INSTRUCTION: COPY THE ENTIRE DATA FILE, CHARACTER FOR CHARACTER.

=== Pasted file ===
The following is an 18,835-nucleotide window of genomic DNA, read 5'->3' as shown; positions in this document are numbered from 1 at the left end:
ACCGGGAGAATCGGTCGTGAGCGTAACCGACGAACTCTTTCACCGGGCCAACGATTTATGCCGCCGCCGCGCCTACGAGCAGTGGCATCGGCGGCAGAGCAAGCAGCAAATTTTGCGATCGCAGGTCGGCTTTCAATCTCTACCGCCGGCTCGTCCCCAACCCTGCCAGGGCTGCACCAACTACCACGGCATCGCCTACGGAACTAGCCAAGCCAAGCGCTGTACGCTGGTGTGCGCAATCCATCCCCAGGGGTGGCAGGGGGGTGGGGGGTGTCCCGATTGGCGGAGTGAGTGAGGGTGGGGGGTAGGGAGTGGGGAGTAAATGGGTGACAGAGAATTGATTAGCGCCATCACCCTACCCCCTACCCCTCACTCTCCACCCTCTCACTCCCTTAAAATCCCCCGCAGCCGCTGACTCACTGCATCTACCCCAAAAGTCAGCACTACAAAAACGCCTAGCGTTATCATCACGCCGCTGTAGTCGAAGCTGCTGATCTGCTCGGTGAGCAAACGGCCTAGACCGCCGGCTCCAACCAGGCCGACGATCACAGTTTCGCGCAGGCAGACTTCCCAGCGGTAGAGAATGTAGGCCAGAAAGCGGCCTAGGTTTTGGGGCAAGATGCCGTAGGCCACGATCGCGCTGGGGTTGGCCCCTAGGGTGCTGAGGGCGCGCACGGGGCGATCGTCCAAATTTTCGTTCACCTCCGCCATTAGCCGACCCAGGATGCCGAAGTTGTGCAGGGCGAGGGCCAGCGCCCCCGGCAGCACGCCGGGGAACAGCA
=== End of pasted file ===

The following is an 18,835-nucleotide window of genomic DNA, read 5'->3' as shown; positions in this document are numbered from 1 at the left end:
ACCGGGAGAATCGGTCGTGAGCGTAACCGACGAACTCTTTCACCGGGCCAACGATTTATGCCGCCGCCGCGCCTACGAGCAGTGGCATCGGCGGCAGAGCAAGCAGCAAATTTTGCGATCGCAGGTCGGCTTTCAATCTCTACCGCCGGCTCGTCCCCAACCCTGCCAGGGCTGCACCAACTACCACGGCATCGCCTACGGAACTAGCCAAGCCAAGCGCTGTACGCTGGTGTGCGCAATCCATCCCCAGGGGTGGCAGGGGGGTGGGGGGTGTCCCGATTGGCGGAGTGAGTGAGGGTGGGGGGTAGGGAGTGGGGAGTAAATGGGTGACAGAGAATTGATTAGCGCCATCACCCTACCCCCTACCCCTCACTCTCCACCCTCTCACTCCCTTAAAATCCCCCGCAGCCGCTGACTCACTGCATCTACCCCAAAAGTCAGCACTACAAAAACGCCTAGCGTTATCATCACGCCGCTGTAGTCGAAGCTGCTGATCTGCTCGGTGAGCAAACGGCCTAGACCGCCGGCTCCAACCAGGCCGACGATCACAGTTTCGCGCAGGCAGACTTCCCAGCGGTAGAGAATGTAGGCCAGAAAGCGGCCTAGGTTTTGGGGCAAGATGCCGTAGGCCACGATCGCGCTGGGGTTGGCCCCTAGGGTGCTGAGGGCGCGCACGGGGCGATCGTCCAAATTTTCGTTCACCTCCGCCATTAGCCGACCCAGGATGCCGAAGTTGTGCAGGGCGAGGGCCAGCGCCCCCGGCAGCACGCCGGGGAACAGCA